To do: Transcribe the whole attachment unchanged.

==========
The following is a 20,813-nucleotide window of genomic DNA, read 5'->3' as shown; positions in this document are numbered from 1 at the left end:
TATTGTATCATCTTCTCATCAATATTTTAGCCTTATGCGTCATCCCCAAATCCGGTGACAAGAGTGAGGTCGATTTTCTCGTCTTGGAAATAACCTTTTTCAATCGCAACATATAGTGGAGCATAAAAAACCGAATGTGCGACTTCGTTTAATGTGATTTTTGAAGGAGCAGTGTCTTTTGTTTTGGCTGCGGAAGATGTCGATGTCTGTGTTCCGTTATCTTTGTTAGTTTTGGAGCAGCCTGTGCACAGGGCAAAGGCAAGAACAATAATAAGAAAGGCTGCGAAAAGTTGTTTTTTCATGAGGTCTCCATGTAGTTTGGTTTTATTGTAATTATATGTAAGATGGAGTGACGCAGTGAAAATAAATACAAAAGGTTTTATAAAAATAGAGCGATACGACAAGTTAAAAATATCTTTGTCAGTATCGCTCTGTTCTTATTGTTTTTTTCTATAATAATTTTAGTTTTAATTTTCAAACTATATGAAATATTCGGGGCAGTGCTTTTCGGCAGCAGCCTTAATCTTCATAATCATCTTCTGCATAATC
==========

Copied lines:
The following is a 20,813-nucleotide window of genomic DNA, read 5'->3' as shown; positions in this document are numbered from 1 at the left end:
TATTGTATCATCTTCTCATCAATATTTTAGCCTTATGCGTCATCCCCAAATCCGGTGACAAGAGTGAGGTCGATTTTCTCGTCTTGGAAATAACCTTTTTCAATCGCAACATATAGTGGAGCATAAAAAACCGAATGTGCGACTTCGTTTAATGTGATTTTTGAAGGAGCAGTGTCTTTTGTTTTGGCTGCGGAAGATGTCGATGTCTGTGTTCCGTTATCTTTGTTAGTTTTGGAGCAGCCTGTGCACAGGGCAAAGGCAAGAACAATAATAAGAAAGGCTGCGAAAAGTTGTTTTTTCATGAGGTCTCCATGTAGTTTGGTTTTATTGTAATTATATGTAAGATGGAGTGACGCAGTGAAAATAAATACAAAAGGTTTTATAAAAATAGAGCGATACGACAAGTTAAAAATATCTTTGTCAGTATCGCTCTGTTCTTATTGTTTTTTTCTATAATAATTTTAGTTTTAATTTTCAAACTATATGAAATATTCGGGGCAGTGCTTTTCGGCAGCAGCCTTAATCTTCATAATCATCTTCTGCATAATC